Posted on Thursday, September 22nd, 2011 by Angie Han
Elton John and David Furnish are prepping a big new project for their company Rocket Pictures, taking inspiration from probably their most obvious source: Elton John himself. Titled Rocketman, the new film will be a “biographical musical fantasy” telling the story of John’s colorful life and iconic career, from his start as a child piano prodigy in the ’50s to the earlier days of rock stardom. John and Furnish are set to produce the project with Steve Hamilton Shaw, also from Rocket Pictures. Billy Elliot scribe Lee Hall has been tapped to write the script. More details after the jump.
John began playing piano at age 3, and had already won a scholarship to the Royal Academy of Music by age 11. His debut album was Empty Sky, released in 1969, but it wasn’t until he put out his second album, Elton John, a year later that he became a star. John has since ascended to become one of the most successful recording artists of all time, with over 250 million albums sold to date. He still enjoys an active career as a musician today.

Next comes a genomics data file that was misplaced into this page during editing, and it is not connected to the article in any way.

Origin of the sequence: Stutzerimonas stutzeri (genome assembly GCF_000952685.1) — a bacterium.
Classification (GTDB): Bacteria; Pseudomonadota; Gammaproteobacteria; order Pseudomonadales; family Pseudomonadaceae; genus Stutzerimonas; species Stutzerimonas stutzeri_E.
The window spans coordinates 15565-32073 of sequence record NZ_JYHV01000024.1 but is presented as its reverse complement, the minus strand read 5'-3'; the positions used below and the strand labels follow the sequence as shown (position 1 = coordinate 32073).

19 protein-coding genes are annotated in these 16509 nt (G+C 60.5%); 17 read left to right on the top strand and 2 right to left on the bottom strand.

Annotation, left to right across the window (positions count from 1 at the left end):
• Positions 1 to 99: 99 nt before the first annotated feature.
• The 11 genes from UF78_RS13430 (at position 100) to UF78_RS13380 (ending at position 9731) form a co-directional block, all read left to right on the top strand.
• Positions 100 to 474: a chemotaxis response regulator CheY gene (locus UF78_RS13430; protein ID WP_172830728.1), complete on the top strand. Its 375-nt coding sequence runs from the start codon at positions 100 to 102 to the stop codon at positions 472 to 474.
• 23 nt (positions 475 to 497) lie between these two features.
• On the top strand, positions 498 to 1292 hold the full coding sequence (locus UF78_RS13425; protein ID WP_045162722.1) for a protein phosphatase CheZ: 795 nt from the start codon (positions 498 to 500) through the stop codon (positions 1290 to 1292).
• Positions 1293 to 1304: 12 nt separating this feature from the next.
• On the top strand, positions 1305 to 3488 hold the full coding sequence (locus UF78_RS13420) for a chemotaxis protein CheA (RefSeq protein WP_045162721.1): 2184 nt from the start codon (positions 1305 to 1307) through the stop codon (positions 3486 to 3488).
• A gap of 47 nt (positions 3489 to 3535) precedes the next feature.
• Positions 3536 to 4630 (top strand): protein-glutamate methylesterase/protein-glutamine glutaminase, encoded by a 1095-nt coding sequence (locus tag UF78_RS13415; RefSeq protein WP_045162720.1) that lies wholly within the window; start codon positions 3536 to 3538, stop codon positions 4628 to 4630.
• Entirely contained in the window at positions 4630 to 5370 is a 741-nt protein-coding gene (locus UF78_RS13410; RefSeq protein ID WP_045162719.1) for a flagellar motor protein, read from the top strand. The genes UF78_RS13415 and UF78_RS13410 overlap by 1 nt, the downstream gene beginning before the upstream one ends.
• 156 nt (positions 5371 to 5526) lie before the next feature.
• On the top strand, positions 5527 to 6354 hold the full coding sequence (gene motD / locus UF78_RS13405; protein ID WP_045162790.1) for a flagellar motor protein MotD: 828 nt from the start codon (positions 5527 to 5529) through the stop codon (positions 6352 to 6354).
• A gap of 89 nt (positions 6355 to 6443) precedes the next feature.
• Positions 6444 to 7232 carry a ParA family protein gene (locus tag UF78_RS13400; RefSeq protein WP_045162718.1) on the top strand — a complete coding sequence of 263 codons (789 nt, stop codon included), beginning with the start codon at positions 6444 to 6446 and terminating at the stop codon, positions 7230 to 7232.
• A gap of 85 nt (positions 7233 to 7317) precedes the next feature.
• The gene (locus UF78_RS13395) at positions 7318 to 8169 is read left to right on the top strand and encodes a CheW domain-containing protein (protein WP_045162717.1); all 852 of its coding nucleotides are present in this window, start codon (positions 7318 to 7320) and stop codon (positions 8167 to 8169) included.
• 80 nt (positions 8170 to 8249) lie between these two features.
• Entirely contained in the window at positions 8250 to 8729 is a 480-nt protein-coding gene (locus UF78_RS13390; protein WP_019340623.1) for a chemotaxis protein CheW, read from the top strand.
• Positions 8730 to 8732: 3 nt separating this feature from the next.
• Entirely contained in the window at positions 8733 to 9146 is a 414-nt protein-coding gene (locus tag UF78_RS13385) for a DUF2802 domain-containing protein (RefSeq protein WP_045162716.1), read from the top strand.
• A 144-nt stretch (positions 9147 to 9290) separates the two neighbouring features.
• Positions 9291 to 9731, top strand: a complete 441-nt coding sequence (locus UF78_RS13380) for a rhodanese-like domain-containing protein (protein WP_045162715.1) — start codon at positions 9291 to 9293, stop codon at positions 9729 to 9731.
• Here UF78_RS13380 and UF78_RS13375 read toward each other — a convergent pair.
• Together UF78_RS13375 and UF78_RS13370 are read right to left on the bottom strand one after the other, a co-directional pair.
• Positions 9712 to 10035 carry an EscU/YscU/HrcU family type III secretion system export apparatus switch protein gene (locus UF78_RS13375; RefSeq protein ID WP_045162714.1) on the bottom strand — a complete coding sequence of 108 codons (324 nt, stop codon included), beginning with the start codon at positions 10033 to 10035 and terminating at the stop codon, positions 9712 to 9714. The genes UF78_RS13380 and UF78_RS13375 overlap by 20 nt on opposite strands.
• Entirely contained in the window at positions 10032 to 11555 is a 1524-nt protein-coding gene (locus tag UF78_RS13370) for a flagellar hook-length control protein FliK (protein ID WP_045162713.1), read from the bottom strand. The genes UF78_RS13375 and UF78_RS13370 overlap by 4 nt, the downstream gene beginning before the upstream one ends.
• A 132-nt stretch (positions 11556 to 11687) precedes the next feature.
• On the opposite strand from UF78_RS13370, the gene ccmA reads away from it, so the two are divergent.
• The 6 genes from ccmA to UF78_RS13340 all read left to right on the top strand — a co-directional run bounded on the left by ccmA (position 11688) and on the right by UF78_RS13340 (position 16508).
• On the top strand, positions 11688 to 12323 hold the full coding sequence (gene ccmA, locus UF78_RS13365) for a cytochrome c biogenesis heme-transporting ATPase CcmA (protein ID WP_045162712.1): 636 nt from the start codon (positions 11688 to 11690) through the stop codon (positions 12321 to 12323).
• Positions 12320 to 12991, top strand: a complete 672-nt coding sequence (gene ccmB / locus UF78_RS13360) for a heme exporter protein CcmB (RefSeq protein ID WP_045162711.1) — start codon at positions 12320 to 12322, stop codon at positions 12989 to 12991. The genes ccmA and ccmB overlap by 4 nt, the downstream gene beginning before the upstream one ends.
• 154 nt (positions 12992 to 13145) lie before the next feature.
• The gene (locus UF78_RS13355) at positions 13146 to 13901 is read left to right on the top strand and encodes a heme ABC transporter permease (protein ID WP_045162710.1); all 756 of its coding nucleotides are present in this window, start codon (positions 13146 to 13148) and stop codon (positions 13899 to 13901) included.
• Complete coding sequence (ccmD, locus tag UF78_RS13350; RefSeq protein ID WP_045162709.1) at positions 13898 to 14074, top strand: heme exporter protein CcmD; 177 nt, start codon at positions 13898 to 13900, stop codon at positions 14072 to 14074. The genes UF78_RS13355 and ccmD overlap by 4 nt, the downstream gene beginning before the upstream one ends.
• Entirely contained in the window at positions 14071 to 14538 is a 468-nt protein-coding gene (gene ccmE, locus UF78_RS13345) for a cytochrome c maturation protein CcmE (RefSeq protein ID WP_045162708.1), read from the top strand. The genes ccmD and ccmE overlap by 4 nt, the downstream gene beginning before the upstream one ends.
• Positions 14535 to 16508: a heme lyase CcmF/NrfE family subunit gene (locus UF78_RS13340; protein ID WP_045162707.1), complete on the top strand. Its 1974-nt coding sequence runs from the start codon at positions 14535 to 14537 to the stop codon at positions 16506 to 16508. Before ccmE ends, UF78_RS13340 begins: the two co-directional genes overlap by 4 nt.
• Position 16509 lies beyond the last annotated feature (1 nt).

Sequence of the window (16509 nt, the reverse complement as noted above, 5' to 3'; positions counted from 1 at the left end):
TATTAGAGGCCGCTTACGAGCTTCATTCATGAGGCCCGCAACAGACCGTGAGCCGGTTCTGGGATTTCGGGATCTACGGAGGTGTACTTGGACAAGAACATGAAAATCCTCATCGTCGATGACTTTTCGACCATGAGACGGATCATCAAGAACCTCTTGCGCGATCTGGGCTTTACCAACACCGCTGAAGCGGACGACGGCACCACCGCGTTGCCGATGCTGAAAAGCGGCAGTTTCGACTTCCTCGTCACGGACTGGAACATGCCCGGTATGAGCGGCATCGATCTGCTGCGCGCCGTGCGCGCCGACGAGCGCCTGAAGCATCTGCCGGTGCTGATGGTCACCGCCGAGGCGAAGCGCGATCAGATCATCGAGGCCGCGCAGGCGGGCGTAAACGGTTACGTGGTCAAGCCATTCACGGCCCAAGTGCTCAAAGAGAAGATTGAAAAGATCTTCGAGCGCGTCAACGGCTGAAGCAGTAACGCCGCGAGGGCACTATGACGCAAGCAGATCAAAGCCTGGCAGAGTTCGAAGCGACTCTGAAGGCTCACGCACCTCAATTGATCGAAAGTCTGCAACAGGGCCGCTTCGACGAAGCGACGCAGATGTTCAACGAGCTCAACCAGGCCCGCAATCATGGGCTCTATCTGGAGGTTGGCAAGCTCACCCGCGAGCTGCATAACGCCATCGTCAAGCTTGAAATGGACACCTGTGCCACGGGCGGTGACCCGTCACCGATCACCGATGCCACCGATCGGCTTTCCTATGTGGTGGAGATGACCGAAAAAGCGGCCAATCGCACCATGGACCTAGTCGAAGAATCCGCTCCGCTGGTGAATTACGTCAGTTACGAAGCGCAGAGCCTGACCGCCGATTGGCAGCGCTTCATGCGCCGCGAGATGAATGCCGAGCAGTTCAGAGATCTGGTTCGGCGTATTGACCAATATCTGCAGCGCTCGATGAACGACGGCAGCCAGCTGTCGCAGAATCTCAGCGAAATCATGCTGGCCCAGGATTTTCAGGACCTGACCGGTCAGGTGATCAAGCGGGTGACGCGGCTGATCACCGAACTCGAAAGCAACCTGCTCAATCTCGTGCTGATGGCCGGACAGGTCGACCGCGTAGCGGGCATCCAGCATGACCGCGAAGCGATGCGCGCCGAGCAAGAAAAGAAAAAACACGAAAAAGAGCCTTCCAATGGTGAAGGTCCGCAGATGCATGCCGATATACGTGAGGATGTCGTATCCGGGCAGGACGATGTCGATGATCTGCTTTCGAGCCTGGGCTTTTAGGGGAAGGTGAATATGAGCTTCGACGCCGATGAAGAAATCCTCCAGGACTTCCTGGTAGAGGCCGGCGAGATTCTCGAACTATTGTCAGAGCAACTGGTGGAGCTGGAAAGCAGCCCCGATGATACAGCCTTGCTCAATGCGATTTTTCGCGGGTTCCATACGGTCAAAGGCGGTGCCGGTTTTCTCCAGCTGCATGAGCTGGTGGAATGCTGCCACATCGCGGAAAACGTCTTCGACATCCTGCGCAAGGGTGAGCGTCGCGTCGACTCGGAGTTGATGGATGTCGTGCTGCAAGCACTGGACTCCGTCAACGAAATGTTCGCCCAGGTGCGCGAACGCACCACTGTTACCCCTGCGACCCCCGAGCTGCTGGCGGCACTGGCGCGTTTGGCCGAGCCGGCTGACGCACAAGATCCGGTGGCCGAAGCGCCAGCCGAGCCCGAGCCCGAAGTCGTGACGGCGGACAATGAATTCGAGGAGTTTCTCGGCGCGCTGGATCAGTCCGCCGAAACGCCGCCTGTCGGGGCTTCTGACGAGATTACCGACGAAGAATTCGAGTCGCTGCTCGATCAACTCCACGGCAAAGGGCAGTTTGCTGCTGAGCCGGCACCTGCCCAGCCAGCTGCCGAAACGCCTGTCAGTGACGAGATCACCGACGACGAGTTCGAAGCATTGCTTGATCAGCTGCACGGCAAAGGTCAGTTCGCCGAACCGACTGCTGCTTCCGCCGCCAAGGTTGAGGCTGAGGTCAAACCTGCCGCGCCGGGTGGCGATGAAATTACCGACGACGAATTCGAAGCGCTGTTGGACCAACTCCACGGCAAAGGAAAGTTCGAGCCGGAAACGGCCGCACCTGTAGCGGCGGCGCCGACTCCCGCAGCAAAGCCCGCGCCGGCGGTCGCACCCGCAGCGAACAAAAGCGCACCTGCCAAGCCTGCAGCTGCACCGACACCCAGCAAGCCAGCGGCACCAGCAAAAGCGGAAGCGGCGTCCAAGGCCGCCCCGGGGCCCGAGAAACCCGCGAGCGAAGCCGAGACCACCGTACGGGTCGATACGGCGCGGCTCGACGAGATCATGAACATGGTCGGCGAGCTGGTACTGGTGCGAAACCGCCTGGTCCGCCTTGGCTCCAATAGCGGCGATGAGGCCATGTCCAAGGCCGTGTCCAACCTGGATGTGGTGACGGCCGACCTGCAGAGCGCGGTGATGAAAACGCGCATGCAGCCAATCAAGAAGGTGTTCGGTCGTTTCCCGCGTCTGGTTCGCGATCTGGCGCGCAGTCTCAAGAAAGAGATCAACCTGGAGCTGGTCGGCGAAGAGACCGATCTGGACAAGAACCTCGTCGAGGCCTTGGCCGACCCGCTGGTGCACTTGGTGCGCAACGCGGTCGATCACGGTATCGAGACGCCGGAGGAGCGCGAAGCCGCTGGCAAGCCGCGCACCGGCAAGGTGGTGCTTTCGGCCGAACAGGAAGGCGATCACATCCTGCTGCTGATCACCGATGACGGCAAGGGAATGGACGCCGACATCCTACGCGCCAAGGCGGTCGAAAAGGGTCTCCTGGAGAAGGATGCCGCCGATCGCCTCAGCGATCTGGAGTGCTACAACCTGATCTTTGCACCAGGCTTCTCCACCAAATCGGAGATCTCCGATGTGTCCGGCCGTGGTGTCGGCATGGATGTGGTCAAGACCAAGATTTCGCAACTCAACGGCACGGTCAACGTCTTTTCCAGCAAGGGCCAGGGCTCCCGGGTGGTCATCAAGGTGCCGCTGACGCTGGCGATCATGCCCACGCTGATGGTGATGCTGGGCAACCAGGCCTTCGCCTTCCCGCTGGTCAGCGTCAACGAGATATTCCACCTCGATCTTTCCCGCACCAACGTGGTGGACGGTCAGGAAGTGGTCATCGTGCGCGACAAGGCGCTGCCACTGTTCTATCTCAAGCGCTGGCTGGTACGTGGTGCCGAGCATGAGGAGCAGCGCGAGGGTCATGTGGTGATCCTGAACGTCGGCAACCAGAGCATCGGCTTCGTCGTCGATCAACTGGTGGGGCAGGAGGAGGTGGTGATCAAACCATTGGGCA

Rock ‘n’ roll biopics are a dime a dozen, but Shaw promises that Rocketman will be a “radically different” type of movie. He says,
It will be as unique as Elton’s life, told in a non-linear and hyper-visual manner that will transport people through the many intense experiences, some wonderful, some not, that helped define Elton as an artist, musician and man.
Deadline reports that among other things, the film will (naturally) involve “choreographed sequences” set to John’s greatest hits. In that light, Hall seems like an excellent choice to write the screenplay. He and John have previously worked together on the Tony Award-winning stage musical Billy Elliot, for which Hall wrote the book and lyrics and John composed the music.
The producers are currently seeking a director and stars for the project. Deadline suggests Guy Pearce and Ewan McGregor as ideal candidates to play John — what do you think?
(From Russ: suggesting Ewan McGregor reinforces the comparisons to Velvet Goldmine that sprung up as soon as I read Shaw’s description of the movie they’re planning.)